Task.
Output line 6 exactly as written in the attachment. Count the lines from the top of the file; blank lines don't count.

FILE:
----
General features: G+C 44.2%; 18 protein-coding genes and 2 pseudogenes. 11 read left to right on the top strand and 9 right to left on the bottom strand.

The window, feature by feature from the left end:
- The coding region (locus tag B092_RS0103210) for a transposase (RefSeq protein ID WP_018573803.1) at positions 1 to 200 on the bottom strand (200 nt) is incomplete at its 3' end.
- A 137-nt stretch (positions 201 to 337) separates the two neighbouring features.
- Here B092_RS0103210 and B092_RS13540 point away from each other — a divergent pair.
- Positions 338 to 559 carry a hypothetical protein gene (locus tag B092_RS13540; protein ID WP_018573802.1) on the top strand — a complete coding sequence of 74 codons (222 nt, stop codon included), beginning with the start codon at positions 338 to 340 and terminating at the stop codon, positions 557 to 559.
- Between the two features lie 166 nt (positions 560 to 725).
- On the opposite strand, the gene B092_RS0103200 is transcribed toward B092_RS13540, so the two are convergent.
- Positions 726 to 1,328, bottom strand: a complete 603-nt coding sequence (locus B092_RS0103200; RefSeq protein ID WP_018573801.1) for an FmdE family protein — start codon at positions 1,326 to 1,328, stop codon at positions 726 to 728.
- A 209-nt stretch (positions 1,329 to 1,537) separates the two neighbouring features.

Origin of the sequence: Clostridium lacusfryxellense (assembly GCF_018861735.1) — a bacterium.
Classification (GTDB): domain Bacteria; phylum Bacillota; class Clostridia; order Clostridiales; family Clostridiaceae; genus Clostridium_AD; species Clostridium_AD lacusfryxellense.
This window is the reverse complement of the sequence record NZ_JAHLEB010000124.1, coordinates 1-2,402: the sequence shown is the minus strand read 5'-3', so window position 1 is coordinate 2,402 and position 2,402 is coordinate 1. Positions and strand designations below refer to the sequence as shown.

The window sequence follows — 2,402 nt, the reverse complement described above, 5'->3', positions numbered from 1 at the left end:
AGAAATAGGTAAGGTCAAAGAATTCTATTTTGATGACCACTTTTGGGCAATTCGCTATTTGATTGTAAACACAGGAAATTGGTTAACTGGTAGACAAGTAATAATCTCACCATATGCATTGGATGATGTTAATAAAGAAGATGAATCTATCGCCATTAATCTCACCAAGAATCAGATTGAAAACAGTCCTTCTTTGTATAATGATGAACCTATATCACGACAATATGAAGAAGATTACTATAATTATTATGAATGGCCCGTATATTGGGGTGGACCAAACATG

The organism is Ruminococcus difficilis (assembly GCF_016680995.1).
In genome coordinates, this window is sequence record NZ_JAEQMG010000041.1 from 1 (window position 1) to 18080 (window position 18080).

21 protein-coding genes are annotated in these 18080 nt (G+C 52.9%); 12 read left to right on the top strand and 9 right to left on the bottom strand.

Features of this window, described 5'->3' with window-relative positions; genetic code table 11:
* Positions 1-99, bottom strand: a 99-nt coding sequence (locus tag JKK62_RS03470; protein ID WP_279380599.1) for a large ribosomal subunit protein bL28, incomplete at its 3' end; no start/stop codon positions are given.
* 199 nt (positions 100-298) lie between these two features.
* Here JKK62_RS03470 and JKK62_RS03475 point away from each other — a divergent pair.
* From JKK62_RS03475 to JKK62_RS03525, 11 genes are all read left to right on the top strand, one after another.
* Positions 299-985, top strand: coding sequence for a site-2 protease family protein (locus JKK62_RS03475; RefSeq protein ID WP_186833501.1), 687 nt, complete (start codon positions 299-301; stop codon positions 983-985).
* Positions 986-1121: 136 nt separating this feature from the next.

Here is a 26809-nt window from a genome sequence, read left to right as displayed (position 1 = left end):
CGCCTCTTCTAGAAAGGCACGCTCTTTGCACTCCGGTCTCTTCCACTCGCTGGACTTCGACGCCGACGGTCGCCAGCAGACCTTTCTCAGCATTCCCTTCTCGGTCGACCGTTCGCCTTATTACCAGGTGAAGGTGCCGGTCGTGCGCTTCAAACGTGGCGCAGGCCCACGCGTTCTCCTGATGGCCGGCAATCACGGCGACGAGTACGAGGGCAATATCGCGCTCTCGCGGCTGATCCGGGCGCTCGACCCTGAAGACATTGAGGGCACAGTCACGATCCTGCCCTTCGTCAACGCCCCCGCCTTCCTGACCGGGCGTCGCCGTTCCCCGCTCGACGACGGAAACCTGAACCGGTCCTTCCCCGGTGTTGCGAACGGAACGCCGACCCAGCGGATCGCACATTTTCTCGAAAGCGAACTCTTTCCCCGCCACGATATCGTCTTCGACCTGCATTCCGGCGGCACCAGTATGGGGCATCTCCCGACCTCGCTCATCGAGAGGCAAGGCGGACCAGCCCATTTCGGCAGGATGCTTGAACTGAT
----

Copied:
- Positions 338 to 559 carry a hypothetical protein gene (locus tag B092_RS13540; protein ID WP_018573802.1) on the top strand — a complete coding sequence of 74 codons (222 nt, stop codon included), beginning with the start codon at positions 338 to 340 and terminating at the stop codon, positions 557 to 559.